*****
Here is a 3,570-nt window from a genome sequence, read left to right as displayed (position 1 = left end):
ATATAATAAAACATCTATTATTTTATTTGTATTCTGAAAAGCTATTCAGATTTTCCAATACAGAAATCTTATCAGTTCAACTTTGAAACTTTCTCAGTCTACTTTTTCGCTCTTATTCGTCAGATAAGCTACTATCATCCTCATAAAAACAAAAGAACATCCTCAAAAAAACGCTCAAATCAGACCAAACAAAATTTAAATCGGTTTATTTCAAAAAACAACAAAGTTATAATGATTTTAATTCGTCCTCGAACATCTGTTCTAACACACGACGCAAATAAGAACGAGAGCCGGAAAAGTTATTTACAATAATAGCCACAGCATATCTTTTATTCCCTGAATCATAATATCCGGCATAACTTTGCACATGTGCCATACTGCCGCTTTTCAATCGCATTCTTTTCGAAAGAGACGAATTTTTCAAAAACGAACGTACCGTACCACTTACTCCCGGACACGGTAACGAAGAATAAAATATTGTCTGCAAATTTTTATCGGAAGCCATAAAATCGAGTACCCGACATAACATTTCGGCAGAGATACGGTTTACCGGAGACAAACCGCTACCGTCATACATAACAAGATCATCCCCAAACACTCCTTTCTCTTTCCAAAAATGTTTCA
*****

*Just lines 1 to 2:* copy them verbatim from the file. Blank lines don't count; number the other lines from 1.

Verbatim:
Here is a 3,570-nt window from a genome sequence, read left to right as displayed (position 1 = left end):
ATATAATAAAACATCTATTATTTTATTTGTATTCTGAAAAGCTATTCAGATTTTCCAATACAGAAATCTTATCAGTTCAACTTTGAAACTTTCTCAGTCTACTTTTTCGCTCTTATTCGTCAGATAAGCTACTATCATCCTCATAAAAACAAAAGAACATCCTCAAAAAAACGCTCAAATCAGACCAAACAAAATTTAAATCGGTTTATTTCAAAAAACAACAAAGTTATAATGATTTTAATTCGTCCTCGAACATCTGTTCTAACACACGACGCAAATAAGAACGAGAGCCGGAAAAGTTATTTACAATAATAGCCACAGCATATCTTTTATTCCCTGAATCATAATATCCGGCATAACTTTGCACATGTGCCATACTGCCGCTTTTCAATCGCATTCTTTTCGAAAGAGACGAATTTTTCAAAAACGAACGTACCGTACCACTTACTCCCGGACACGGTAACGAAGAATAAAATATTGTCTGCAAATTTTTATCGGAAGCCATAAAATCGAGTACCCGACATAACATTTCGGCAGAGATACGGTTTACCGGAGACAAACCGCTACCGTCATACATAACAAGATCATCCCCAAACACTCCTTTCTCTTTCCAAAAATGTTTCA